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Laboratory-Supported Multiple System Atrophy beyond Autonomic Function Testing and Imaging: A Systematic Review by the MoDiMSA Study Group.

  • Author(s): Stankovic, Iva;
  • Fanciulli, Alessandra;
  • Kostic, Vladimir S;
  • Krismer, Florian;
  • Meissner, Wassilios G;
  • Palma, Jose Alberto;
  • Panicker, Jalesh N;
  • Seppi, Klaus;
  • Wenning, Gregor K;
  • MoDiMSA Study Group
  • et al.

Published Web Location

https://movementdisorders.onlinelibrary.wiley.com/doi/abs/10.1002/mdc3.13158
No data is associated with this publication.
Abstract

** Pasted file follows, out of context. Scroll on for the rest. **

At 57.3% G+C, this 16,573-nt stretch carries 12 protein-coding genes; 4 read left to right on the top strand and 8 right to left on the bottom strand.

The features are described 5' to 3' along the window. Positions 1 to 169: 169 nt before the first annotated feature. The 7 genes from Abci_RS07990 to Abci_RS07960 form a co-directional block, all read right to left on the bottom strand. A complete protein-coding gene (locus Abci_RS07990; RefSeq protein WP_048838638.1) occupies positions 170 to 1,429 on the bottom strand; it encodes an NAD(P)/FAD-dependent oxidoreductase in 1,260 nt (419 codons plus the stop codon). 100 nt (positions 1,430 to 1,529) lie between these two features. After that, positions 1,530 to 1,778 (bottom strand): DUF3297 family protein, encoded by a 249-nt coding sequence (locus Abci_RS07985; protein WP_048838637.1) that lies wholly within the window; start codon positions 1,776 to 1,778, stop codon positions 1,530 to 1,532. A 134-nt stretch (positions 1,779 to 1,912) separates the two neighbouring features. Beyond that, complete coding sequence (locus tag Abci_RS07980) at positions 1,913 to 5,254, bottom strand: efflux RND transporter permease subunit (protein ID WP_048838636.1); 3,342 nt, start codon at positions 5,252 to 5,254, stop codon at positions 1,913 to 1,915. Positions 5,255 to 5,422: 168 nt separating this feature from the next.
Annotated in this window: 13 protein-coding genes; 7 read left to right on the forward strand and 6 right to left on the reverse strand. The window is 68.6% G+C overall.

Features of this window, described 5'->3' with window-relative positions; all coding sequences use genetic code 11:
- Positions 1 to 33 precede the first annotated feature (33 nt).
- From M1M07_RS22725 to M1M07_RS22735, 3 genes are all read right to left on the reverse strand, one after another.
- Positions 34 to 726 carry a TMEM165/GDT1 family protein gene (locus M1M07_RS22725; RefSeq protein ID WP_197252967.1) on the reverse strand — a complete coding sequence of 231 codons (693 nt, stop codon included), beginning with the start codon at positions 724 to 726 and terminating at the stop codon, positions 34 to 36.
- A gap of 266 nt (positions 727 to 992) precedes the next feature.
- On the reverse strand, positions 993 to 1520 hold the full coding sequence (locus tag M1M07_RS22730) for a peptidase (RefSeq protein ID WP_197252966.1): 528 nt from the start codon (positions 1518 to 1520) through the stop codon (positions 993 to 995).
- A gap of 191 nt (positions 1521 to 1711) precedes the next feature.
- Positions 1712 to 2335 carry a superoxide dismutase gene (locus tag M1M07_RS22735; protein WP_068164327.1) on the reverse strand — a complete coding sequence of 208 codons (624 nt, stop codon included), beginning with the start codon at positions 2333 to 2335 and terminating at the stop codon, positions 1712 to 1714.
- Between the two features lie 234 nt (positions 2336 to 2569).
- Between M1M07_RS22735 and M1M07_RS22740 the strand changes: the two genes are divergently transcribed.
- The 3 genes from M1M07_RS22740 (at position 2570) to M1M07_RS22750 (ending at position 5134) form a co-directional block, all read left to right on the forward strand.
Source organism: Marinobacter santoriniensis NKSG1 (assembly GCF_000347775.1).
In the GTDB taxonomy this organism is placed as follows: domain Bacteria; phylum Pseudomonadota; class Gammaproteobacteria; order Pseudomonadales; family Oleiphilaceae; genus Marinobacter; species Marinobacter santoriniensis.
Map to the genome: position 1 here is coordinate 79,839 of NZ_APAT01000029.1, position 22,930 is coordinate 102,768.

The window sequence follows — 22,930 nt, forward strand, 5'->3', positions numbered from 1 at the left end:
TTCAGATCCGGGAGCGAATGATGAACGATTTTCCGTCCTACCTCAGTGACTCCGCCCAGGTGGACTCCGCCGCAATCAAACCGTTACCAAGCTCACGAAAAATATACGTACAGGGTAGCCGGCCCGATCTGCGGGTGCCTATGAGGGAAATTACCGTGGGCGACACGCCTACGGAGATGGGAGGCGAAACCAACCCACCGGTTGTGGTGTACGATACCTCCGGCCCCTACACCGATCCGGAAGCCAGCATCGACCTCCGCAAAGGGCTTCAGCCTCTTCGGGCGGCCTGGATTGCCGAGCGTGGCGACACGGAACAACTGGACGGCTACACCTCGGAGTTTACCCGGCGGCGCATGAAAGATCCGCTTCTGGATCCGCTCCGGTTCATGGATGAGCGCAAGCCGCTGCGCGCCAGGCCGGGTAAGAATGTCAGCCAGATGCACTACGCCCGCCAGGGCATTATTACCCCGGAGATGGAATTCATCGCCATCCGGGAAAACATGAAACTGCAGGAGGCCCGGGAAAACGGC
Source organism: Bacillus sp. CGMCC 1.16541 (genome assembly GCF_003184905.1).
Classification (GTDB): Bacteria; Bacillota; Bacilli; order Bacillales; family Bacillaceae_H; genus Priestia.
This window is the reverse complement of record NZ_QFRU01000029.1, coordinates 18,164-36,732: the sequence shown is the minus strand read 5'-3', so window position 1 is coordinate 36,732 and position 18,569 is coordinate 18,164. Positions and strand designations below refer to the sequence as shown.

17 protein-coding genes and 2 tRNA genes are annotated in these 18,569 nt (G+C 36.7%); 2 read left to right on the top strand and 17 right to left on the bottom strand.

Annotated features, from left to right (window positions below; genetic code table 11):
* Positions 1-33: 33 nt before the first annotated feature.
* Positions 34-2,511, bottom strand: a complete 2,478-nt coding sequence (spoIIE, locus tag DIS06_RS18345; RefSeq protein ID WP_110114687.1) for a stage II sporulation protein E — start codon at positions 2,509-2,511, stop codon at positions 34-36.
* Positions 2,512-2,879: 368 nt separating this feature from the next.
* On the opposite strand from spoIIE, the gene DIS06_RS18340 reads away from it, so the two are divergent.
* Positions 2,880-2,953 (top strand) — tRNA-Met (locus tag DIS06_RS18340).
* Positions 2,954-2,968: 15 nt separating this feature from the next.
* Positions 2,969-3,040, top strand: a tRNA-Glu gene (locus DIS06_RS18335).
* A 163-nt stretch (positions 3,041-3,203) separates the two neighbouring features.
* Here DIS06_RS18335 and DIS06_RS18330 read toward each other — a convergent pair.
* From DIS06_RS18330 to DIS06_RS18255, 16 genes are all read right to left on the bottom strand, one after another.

Background: Neuroimaging has been used to support a diagnosis of possible multiple system atrophy (MSA). Only blood pressure changes upon standing are included in the second consensus criteria but other autonomic function tests (AFT) are also useful to diagnose widespread and progressive autonomic failure typical of MSA. Additional diagnostic tools are of interest to improve accuracy of MSA diagnosis. Objectives: To assess the utility of diagnostic tools beyond brain imaging and AFT in enhancing a laboratory-supported diagnosis of MSA to support the upcoming revision of the consensus criteria. Methods: The International Parkinson and Movement Disorders Society MSA Study Group (MoDiMSA) performed a systematic review of original papers on biomarkers, sleep studies, genetic, neuroendocrine, neurophysiological, neuropsychological and other tests including olfactory testing and acute levodopa challenge test published before August 2019. Results: Evaluation of history of levodopa responsiveness and olfaction is useful in patients in whom MSA-parkinsonian subtype is suspected. Neuropsychological testing is useful to exclude dementia at time of diagnosis. Applicability of sphincter EMG is limited. When MSA-cerebellar subtype is suspected, a screening for the common causes of adult-onset progressive ataxia is useful, including spinocerebellar ataxias in selected patients. Diagnosing stridor and REM sleep behavior disorder is useful in both MSA subtypes. However, none of these tools are validated in large longitudinal cohorts of postmortem confirmed MSA cases. Conclusions: Despite limited evidence, additional laboratory work-up of patients with possible MSA beyond imaging and AFT should be considered to optimize the clinical diagnostic accuracy.

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